Chapter 4 is where we start to get our feet wet. We are introduced to Link-Based Microformats. I won't elaborate on each, but a few of these include rel-license, rel-tag, and rel-nofollow. These are embedded in -- you guessed it -- links.
Chapter 5 takes your relationship a step further. Here we discuss XFN. If you have used any blogging software then you have most likely come into contact with this. This is defining your relationships based on the rel attribute. There are many relationships that can be defined, and several more that are planned to be added. This chapter shows some of the services already utilizing XFN, as well as how you can use the rel attribute and CSS attribute selectors to style your content. Lean, semantic, markup.
Chapter 6 looks to geo and adr Microformats. Geo is related to defining your location via latitude and longitude. We are also introduced to a new design pattern: abbr. The adr format is used to markup addresses. These two Microformats used together have added rich value to applications such as Google Maps, Yahoo Maps, and Flickr. Again, we are given some examples of styling these elements using their attributes as hooks.
Chapter 7 takes use a little deeper with hCard. hCard reuses the already established format of vCard used in many applications today. Both individual persons and organizations were discussed. Again, we are introduced to services currently using hCard, as well as several different ways to style our hCard using the given hooks.
Chapter 8 helps us to get our dates in order with hCalendar. Again, hCalendar extends from vcalendar (used in many applications like Outlook and Address Book) Both basic and complex events were discussed here. I like how we have the ability to add a calendar to a page and add multiple events to a specific calendar. This shows just how flexible Microformats are. We also get to see a complex example of a timeline marked up in a table. Here we see how Microformats utilizes the semantic markup to achieve specific tasks. Using axis, scope, and headers allow us to create an accessible table -- while also reaping the benefits of vevent. We get a glimpse of the tools available to help you construct hCalendars, as well as services currently using the hCalendar format.
Chapter 9 brings us to a few items in draft format, hReview and hResume. Though they are drafts, they are very solid and can be implemented in their current state. These items allow for great flexibility as we can use compound Microformats (just as we can use compounded XHTML elements). hReview has it's core, but certain elements allow for extensions of hCard, rel-tag and rel-license. Again, very powerful ways to build your Microformats into your pages. As with the other chapters, hooks were shown and some basic styling instructions were given.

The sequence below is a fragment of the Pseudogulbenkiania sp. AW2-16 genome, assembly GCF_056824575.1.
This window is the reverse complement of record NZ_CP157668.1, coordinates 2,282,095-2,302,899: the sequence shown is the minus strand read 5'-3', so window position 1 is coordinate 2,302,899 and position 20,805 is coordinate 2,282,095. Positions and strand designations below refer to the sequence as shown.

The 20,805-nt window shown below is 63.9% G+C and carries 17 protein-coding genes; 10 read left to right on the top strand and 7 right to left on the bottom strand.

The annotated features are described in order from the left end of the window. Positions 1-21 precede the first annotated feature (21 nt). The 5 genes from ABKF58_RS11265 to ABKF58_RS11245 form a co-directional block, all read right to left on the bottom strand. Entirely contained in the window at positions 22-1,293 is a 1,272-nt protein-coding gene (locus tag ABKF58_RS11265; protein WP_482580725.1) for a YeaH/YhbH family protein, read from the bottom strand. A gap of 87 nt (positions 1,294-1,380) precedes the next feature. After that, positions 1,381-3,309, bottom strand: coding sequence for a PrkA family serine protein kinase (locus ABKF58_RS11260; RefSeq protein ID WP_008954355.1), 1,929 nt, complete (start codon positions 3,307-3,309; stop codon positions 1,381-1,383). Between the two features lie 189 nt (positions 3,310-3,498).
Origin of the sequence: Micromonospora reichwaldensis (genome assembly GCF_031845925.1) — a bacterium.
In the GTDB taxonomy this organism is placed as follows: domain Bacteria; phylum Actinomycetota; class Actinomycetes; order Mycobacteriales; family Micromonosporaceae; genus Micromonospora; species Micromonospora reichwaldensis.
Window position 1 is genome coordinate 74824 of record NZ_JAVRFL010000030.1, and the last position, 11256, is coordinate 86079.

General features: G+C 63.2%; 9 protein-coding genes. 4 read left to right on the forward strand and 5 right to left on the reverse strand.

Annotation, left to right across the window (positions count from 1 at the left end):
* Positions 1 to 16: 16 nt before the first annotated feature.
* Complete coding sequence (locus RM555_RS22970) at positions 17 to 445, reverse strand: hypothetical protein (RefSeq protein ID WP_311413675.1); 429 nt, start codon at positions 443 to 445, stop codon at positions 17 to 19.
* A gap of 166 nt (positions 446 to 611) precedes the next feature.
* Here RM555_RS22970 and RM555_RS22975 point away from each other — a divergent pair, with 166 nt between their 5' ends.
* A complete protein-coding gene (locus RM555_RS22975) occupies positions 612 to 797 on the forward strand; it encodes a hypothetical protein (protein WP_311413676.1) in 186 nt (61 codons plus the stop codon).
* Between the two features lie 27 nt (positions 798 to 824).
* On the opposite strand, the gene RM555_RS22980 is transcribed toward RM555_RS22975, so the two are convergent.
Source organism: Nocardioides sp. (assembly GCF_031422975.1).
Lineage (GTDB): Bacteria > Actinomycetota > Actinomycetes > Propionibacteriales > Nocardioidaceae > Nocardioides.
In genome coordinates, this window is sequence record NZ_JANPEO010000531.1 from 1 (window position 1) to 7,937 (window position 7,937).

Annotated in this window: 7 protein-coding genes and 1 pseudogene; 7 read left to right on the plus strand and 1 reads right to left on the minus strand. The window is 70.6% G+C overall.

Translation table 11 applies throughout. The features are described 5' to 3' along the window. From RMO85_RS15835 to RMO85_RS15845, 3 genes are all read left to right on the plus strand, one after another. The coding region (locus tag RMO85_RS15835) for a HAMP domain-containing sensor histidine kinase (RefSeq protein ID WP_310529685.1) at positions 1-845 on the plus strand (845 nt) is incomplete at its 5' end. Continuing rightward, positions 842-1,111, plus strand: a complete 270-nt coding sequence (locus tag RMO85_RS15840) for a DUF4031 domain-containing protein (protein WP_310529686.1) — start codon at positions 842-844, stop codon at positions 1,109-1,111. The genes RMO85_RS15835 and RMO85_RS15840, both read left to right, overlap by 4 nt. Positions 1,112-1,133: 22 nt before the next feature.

Chapter 10 discusses hAtom. This doesn't seem to be as widely used as the other Microformats we have seen -- but there is still great value for syndication and publishing (alongside RSS).
Chapters 11 and 12 show Microformats in the wild with 2 case studies: Cork'd and Yahoo!. These chapters featured interviews with Dan Cederholm as well as Nate Koechley. Cork'd is a relatively new application with Microformats attached from the beginning. Designer Dan Cederholm discusses how and why they chose to use Microformats (and when) in their application. Moving up the scale to a larger organization, Yahoo! is utilizing Microformats in many of their major applications including Upcoming.org and Flickr. These case studios show how many organizations are starting to take hold of Microformats, and how simple the process really is to reap the benefits of your semantic structure.
Chapter 13 and the Appendixes discuss how to get involved with Microformats. The goal is to have a decentralized service, so Microformats are not as closed as other formal standards are. They are open to more developments as long as they stand in line with the principles behind the foundation. The appendixes give a full listing of all Microformats, Design Patterns, and the People and Services using Microformats in their applications. The appendixes are extremely valuable to have as a resource as you begin your journey with Microformats.
I have had a passion for Microformats for the past 6 months or so. I started researching and really diving in to understand the goals. I was immediately able to see the benefits -- but there was still the chicken and the egg question that was in the back of my mind. I don't feel this question is even necessary anymore, as I move ahead utilizing Microformats (and building applications to utilize them) in my development of websites. They don't take long to put in place as they go hand in hand with a solid HTML structure. So I guess the only question is: why wouldn't you use them?
This book was a great read, and will continue to be used as a great resource.